As suppose Blacke and White colours should bee Doubtfull, whether both, or either, or neither, were Lawfull: In this case (for ought I yet see) the Church hath no power to determine (any one so doubting) to either Blacke or White. The Reason is, because Neither of these extremes are necessary, therebeing so many intermediate colours betweene Both.

But when One of the extremes (betweene which we waver as indifferent) is necessary to be imbraced, (as in most cases it is;) Here all the Power Lawfull, I conceive, can doe no more but resolve which of the Two extremes is Best; whether it be safest to Doe, or not to Doe (whereof one is necessary;) to do so, or so, if I must doe.

This Power (where ever it bee) must bee very warily exercised: since of All Two extremes, onely One (as was proved) can be Lawfull: so that one is wholsome, but the other poyson.

In these also the Church hath, and hath not power. If you please, Thus; It hath a power Judicative, (or if you will Juridicall) but not Legislative. It may, and must determine; (for ought I know, beyond all externall appeale) yet againe it must not determine, What, and How it Will, because it will. No, It also hath its bounds, a Rule to goe by, a constant Law (and that nonfactam, sed natam, not which the Church makes, but which it finds,) Right Reason.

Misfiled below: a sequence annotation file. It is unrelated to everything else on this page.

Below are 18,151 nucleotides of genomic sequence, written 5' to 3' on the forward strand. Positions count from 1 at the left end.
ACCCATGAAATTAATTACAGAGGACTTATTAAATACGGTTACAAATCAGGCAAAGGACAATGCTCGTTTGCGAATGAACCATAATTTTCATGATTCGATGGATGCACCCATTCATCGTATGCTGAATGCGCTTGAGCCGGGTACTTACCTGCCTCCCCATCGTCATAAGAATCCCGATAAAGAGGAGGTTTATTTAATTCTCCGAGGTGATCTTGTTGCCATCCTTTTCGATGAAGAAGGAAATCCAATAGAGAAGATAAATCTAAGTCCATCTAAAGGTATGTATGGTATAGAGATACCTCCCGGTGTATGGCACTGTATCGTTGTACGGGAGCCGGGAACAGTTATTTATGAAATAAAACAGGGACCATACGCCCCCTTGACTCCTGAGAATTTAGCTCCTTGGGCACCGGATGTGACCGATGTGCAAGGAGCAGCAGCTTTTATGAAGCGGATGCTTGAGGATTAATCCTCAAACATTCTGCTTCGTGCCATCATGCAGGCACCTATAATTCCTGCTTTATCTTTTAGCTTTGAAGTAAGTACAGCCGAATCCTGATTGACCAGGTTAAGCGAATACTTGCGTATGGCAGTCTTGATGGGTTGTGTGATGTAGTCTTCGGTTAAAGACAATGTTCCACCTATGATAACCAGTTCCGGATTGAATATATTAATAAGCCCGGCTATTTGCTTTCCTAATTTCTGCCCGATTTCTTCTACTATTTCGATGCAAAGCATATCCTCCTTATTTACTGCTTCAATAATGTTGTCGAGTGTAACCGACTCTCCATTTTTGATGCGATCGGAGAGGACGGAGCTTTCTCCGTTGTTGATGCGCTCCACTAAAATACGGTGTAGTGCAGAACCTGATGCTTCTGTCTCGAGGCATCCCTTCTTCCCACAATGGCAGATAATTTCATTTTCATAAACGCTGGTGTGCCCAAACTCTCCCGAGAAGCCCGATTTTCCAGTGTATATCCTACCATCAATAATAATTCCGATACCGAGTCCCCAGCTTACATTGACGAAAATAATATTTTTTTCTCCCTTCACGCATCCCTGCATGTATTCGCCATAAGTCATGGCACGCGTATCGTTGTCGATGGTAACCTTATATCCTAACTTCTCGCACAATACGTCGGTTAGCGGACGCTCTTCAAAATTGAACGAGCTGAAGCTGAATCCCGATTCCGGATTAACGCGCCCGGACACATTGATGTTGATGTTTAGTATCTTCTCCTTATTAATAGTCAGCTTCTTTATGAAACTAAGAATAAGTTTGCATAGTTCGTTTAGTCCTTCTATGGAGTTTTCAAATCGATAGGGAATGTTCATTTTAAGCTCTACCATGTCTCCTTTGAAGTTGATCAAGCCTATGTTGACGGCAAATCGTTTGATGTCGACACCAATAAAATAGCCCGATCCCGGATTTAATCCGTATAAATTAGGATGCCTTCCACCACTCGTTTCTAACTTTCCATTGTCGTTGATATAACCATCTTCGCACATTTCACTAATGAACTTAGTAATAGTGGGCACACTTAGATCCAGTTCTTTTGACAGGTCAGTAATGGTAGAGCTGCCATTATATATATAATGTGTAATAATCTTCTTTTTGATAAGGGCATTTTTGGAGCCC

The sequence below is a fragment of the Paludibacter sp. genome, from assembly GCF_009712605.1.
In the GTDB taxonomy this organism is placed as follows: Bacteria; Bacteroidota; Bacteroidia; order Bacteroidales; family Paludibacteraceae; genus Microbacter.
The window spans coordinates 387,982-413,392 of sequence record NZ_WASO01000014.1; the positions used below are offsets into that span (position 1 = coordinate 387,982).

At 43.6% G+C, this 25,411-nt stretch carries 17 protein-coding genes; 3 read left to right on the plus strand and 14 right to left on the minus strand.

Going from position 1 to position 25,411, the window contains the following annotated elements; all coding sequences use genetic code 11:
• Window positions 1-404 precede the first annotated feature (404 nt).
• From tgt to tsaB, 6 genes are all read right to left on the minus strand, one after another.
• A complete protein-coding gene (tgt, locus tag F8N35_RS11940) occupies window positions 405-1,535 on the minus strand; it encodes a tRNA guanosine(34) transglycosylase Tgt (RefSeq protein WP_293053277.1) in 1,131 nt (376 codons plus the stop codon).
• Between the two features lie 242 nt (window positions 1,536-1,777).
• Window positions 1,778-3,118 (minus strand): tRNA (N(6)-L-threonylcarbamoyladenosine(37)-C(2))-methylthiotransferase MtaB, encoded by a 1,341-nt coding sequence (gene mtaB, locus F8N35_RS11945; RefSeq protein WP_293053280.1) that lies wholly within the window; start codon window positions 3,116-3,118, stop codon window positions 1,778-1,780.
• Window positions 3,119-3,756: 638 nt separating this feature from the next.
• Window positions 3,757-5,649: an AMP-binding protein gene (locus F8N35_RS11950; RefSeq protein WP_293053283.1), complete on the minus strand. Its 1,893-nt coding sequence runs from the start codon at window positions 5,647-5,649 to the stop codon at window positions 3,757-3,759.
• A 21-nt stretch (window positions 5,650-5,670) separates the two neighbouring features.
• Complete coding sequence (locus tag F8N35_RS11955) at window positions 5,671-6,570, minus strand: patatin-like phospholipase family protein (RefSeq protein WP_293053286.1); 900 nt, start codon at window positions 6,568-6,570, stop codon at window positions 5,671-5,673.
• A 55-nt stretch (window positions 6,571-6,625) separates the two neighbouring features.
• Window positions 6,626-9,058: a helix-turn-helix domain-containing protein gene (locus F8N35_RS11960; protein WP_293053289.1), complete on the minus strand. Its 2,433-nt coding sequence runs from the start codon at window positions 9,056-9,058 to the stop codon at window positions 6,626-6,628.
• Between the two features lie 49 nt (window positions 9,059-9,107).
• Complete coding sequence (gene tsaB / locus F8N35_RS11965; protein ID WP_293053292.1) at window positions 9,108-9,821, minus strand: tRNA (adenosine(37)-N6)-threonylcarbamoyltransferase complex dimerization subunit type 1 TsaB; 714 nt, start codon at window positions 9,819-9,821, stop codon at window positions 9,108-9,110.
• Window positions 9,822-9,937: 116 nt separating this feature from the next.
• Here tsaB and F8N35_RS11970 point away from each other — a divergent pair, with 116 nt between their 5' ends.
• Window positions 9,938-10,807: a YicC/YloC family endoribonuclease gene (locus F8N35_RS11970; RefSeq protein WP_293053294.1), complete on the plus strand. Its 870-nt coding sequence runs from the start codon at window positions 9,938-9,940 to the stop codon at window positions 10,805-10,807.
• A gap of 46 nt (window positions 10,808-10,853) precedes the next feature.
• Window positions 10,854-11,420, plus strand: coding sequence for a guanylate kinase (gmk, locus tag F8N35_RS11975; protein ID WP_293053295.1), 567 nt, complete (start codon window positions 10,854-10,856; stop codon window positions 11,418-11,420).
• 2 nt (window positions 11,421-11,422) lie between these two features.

So that the Church is like the Judges on the Bench in Westminster Hall (that have a Judicative, or Declarative power, being entrusted with the explication, application, and execution of the Laws:) but not as the King and Parliament, who have a Legislative power: and so not onely to declare what is Law, but to make new Lawes. And yet even This High Court hath one Rule, or Law to goe by, (and this is also the Law of the Church, even Right Reason.) And if they or the Church, should erre from this Rule, (which God forbid) we must obey indeed, but Patiendo, I will, I must give Passive obedience to Lawfull Authority; even there where I dare not, I cannot, I may not, give obedience Active.